The previous five presidents made a point of traveling to Canada for a state visit within a few months of taking office, and each visited multiple times. Mr. Trump went only once as president, for the 2018 Group of 7 meeting, and lashed out at Mr. Trudeau as he left, calling the prime minister “very dishonest and weak.”

By then, he had slapped tariffs on the country’s steel and aluminum, claiming national security concerns, which most Canadians found deeply unfair and insulting. Mr. Trudeau relied on quiet diplomacy and a team of surrogates who built alliances with people around Mr. Trump, and eventually Canada reached a critical new trade deal with the United States and Mexico.

But Canadian feelings toward Mr. Trump continued to sour, plummeting to the lowest view of any president over the past 20 years. Recent polls show that as many as four in five Canadians hoped Mr. Biden would be elected president. In an editorial, The Globe and Mail, a leading newspaper, said, “Our downstairs neighbors have gone long enough without an adult in the White House.”

Jagmeet Singh, leader of Canada’s left-leaning New Democratic Party, said at a news conference last week, “It would be better for the world if Trump loses.”

The 5,525-mile border between the United States and Canada has been closed since March, when the number of daily new coronavirus infections took off in both countries. Despite the huge economic and personal implications, the vast majority of Canadians support keeping it shut until the United States reduces its infection rate, which is now triple Canada’s.

Image

Credit...Lars Hagberg/Agence France-Presse — Getty Images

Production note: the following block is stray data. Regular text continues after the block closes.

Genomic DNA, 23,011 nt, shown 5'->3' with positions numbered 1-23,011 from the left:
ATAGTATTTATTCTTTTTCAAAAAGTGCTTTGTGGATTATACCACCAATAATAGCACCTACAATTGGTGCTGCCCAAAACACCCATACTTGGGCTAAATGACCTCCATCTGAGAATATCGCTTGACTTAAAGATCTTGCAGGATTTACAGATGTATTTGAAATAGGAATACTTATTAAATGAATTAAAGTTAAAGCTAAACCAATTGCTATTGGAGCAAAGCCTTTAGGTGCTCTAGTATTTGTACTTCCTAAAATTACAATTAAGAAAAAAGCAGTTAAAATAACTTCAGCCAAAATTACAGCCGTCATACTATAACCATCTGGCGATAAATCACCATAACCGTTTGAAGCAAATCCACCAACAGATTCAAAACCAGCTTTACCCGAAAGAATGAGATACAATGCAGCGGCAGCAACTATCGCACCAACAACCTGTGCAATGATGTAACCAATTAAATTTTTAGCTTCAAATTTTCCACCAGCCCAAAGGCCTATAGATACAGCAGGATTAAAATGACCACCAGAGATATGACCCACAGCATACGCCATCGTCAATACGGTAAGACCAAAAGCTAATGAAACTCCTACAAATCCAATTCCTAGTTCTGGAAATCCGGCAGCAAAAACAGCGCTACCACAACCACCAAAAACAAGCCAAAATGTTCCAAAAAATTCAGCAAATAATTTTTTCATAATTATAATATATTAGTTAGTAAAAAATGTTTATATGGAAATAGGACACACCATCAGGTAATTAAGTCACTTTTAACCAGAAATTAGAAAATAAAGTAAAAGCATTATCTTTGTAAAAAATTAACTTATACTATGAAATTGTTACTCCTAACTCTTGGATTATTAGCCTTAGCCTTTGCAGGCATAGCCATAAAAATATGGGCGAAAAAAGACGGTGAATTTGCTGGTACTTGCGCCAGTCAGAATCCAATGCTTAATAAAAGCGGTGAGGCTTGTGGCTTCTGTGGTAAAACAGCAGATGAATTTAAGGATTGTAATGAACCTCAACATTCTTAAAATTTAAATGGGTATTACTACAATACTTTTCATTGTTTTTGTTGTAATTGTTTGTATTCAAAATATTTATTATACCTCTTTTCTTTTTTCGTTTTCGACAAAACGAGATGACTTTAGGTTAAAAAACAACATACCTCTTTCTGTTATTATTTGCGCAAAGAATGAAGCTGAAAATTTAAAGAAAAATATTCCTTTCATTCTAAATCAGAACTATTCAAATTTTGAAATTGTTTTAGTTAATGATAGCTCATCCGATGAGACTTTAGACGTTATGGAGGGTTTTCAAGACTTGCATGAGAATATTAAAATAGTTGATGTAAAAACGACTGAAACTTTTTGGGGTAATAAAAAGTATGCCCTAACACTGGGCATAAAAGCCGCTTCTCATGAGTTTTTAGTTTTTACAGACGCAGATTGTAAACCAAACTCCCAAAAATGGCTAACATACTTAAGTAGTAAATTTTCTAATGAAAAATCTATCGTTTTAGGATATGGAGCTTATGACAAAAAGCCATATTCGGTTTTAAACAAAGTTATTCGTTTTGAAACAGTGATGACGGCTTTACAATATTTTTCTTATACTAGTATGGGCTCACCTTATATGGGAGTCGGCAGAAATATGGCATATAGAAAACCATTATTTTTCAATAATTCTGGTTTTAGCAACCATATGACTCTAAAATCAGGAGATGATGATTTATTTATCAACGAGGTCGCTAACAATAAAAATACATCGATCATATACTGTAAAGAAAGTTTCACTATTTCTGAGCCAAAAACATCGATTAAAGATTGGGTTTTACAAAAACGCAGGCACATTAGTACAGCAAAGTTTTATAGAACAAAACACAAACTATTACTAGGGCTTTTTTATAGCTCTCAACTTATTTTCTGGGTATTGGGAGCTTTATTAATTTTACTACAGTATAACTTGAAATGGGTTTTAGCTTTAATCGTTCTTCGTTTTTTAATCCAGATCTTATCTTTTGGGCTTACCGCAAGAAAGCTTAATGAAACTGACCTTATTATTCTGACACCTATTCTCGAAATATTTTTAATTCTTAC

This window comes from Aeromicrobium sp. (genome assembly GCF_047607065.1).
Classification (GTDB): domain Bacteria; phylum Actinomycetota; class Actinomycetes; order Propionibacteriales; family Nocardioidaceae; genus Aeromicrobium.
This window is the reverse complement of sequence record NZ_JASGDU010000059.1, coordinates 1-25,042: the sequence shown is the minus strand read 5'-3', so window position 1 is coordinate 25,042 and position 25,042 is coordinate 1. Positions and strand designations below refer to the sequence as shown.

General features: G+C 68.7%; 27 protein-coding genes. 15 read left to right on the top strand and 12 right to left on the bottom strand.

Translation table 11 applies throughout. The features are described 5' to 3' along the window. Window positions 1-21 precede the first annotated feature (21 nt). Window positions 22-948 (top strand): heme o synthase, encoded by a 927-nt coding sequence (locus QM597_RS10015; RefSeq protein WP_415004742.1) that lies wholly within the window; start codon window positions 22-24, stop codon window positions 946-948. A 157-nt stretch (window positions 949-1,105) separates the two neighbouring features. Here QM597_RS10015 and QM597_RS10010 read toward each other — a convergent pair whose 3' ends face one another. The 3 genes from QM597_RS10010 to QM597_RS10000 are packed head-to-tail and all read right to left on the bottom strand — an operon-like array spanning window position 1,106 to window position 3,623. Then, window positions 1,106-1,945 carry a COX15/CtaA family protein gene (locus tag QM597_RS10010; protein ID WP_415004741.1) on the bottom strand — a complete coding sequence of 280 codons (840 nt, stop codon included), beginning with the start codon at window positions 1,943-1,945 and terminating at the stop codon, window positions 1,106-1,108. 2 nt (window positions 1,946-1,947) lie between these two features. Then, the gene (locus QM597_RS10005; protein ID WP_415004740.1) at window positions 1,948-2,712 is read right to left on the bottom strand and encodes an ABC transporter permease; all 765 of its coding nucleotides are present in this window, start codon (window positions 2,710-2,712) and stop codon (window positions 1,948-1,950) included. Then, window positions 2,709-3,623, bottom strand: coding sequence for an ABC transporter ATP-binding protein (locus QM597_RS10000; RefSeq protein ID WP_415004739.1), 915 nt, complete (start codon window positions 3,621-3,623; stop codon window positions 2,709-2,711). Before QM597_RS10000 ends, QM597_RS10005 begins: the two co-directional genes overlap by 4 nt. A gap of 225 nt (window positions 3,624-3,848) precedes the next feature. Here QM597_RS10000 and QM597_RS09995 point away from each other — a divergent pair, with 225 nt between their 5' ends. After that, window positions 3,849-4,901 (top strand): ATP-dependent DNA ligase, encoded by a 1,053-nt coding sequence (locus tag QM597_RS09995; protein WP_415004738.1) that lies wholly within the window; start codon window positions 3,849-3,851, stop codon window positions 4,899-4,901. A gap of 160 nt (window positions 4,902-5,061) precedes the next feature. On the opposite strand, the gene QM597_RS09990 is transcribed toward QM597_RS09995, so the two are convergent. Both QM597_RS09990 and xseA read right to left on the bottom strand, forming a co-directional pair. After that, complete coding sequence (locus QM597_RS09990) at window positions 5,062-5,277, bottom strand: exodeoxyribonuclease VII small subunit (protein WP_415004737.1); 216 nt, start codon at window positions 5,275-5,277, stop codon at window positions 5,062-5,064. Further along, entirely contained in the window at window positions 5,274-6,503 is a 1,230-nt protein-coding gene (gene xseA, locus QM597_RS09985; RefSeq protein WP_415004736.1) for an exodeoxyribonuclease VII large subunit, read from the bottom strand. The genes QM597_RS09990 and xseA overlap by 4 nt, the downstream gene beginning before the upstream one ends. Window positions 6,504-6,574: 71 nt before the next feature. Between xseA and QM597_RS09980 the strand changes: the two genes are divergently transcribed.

“The single biggest thing that matters to Canada is whether Biden will be able to bring the virus under control,” said Janice Stein, the founding director of the Munk School of Global Affairs and Public Policy at the University of Toronto. Given how polarized the United States remains, that seems unlikely, she said.

“The politicization of the pandemic is not going to go away,” Professor Stein said.

Even with Mr. Biden’s election, many Canadians say their relationship with their neighbor won’t be the same as it was before. For one thing, Mr. Biden’s economic plan is protectionist, like Mr. Trump’s.

It is a “new world,” said Laura Macdonald, a political science professor at Carleton University in Ottawa, and “we have not gone through careful rethinking of what that means for Canada.”

“Canadians have to shift our mind-set,” she said. “We can’t rely always upon U.S. being there for us, when we are looking for a market. We need more diversification.”

At a news conference in Ottawa on Monday, Mr. Trudeau reiterated that the two countries enjoy a “unique relationship.” He extended congratulations to Mr. Biden and to Ms. Harris, whose election as the first female, first Black and first South Asian vice president he called “an inspiration and a reminder that everyone’s voice belongs in politics.”

He said he was confident in the U.S. democratic system and that, despite Mr. Trump’s claims, “we can be quite certain of the results.”

Until the Trump administration ends on Jan. 20, Mr. Trudeau will continue to work with it, but he is unlikely to hold a farewell dinner for the departing vice president, Mike Pence.

“There is no particular relationship of consequence between him and our government,” Mr. McKenna said. “He’s only been here to chastise us.”

Dan Bilefsky contributed reporting from Montreal.

News | World Politics | US - China: Putin's problem with Biden? A lack of chemistry, expert says



Holly Ellyatt


Good chemistry: President Donald Trump and Russian President Vladimir Putin shake hands during a joint press conference after their summit on July 16, 2018 in Helsinki, Finland.

Good chemistry: President Donald Trump and Russian President Vladimir Putin shake hands during a joint press conference after their summit on July 16, 2018 in Helsinki, Finland.